Titanium calipers: life-long accuracy without deforming

September 15, 2008

A proprietary titanium caliper (Steiner Titanium Caliper, Stronger Medical Instruments) was designed to maintain accurate measurements and resist deforming of the tips even after numerous cycles of cleaning.

Key Points

A proprietary titanium caliper (Steiner Titanium Caliper, Stronger Medical Instruments) was designed to maintain accurate measurements and resist deforming of the tips even after numerous cleaning cycles. Titanium also features a high weight-to-strength ratio and excellent corrosion resistance.

"All other calipers that ophthalmologists use have very soft and thin tips at their ends for measuring. When those ends become bent during use and cleaning, the precision of the instrument is compromised," said Michael Steiner, MD, an oculoplastic surgeon in Seattle. The calipers were developed in conjunction with him.

"I suggested making calipers from titanium so the instruments would maintain their accuracy and resist corrosion. I was frustrated that my calipers had a certain 'shelf life,' but with titanium we don't have that problem," he continued. "Plus, I think titanium is a more friendly type of metal for surgeons, because it cleans better than stainless steel."

Dr. Steiner said he uses the titanium calipers to make measurements on the eyelid tissues prior to incision. The matte finish on the titanium also picks up ink well, which also makes the calipers an effective marking tool, he explained. The calipers would be useful for many types of surgery, but calipers such as these usually are used for oculoplastic and strabismus surgeries, he added.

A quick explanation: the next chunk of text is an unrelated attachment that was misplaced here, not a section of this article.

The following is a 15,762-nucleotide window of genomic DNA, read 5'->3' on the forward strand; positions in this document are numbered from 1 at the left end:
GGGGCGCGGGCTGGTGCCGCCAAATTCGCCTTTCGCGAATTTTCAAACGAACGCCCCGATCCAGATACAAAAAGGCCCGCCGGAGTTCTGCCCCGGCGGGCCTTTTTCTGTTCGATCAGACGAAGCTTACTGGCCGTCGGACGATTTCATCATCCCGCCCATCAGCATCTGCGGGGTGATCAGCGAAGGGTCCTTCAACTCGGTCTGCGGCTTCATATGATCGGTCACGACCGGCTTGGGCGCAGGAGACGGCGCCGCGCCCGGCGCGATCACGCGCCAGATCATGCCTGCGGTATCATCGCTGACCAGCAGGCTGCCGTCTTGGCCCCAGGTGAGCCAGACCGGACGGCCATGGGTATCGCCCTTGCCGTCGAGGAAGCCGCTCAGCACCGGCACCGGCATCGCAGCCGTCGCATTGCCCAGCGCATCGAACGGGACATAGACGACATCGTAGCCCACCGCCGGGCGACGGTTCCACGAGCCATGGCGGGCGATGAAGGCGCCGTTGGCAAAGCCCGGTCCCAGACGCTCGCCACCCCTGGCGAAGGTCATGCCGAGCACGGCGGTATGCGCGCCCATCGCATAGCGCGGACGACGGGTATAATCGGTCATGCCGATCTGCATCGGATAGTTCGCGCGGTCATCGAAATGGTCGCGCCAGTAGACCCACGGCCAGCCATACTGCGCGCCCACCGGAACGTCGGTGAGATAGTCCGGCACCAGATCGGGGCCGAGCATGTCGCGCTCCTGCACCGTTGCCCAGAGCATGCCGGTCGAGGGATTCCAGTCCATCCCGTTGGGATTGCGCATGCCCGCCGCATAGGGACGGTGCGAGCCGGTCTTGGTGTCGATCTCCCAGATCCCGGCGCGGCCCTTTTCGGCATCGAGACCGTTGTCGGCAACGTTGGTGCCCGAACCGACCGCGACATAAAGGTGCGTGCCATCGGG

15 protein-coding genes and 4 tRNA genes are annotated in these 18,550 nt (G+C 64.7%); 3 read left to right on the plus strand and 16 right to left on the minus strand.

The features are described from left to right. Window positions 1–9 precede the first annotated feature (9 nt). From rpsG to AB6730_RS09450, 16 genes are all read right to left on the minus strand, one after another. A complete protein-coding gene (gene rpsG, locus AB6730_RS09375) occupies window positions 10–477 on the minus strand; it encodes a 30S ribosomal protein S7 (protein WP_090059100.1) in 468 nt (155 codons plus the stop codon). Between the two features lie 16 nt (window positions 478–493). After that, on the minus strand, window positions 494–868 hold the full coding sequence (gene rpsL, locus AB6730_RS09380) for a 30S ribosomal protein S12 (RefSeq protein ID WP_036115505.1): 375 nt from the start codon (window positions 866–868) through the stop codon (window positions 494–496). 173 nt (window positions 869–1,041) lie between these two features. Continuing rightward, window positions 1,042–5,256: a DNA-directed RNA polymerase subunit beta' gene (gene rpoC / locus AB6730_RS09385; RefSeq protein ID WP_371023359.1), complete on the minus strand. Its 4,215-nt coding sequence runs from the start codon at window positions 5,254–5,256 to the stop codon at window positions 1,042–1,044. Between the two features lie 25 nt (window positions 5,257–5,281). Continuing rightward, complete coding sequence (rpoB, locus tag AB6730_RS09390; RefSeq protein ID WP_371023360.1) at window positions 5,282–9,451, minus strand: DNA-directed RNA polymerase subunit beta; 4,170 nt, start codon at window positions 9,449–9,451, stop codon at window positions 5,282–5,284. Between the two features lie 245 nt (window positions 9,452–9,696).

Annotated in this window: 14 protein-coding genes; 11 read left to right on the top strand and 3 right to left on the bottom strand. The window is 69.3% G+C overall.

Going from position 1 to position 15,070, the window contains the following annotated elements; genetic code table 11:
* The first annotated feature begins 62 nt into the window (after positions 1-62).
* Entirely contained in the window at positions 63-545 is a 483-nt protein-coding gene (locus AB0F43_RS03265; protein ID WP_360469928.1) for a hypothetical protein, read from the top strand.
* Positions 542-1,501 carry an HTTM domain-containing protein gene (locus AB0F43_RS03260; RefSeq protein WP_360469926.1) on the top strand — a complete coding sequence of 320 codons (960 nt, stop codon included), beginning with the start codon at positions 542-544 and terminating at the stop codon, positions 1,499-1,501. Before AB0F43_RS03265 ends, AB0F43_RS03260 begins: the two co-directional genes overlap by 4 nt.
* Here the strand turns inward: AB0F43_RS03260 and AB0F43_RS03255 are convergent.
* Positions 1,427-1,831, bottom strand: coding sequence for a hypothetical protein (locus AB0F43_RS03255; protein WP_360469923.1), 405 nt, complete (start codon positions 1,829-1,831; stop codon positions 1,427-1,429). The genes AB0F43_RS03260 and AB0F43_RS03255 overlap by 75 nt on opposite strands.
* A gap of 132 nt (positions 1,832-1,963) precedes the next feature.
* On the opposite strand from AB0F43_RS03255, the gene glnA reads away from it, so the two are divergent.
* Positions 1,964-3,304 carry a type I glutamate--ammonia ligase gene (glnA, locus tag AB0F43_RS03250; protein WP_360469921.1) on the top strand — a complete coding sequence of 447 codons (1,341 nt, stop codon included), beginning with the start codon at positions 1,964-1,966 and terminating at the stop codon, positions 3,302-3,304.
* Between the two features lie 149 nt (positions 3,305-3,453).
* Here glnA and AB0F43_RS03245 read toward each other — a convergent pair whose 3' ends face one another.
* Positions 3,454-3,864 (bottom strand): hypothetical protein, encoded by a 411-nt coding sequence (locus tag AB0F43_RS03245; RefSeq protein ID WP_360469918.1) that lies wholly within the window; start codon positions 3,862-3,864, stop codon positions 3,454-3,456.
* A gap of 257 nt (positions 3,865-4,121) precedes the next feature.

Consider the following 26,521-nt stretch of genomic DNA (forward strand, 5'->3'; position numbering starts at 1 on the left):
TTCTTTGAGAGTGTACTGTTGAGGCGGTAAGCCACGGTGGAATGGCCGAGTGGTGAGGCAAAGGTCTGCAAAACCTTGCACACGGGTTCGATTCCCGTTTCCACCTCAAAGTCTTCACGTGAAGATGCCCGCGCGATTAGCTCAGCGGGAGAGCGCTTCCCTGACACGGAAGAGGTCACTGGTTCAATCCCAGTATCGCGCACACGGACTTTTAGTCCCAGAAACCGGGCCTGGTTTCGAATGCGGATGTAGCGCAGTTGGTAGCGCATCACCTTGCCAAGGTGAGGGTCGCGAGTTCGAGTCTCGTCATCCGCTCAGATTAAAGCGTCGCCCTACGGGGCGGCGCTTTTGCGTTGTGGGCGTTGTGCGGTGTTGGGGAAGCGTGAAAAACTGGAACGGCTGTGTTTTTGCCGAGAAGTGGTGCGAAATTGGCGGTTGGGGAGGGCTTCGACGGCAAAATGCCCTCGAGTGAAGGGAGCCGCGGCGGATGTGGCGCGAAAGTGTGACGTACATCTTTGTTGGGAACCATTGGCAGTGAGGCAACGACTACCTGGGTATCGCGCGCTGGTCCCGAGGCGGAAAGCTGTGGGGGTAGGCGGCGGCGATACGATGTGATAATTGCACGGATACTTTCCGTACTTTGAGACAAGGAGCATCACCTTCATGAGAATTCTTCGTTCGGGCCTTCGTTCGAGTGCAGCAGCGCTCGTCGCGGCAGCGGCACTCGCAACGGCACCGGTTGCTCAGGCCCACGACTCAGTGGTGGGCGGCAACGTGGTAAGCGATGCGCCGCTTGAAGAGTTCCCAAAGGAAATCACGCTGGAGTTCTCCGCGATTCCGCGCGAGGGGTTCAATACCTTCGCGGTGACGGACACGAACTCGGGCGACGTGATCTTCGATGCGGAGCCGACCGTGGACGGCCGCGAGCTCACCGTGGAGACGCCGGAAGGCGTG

"It's very useful for pediatric ophthalmologists who operate on children who have strabismus," he said. "While extending or shortening the eye muscle tendons, these surgeons value both accuracy and consistency in their measurements."

A secondary purpose

Dr. Steiner said he particularly appreciates the ability to use his titanium caliper as a marking tool.

"That's really not possible with stainless steel, because the surface is too smooth and polished," he explained.

"Marking inks won't adhere to stainless steel, so other calipers don't make very effective markers," he said. "On the other hand, matte titanium works very well with marking inks."

The accuracy and longevity of the titanium calipers also eliminates a major concern ophthalmic surgeons may have had with similar steel instruments, Dr. Steiner said.

"The tips on these titanium calipers are quite strong. Steel calipers will deform, but unless you have something against which your assistant continually calibrates your instrument, you're likely to be unaware of this problem," he concluded.

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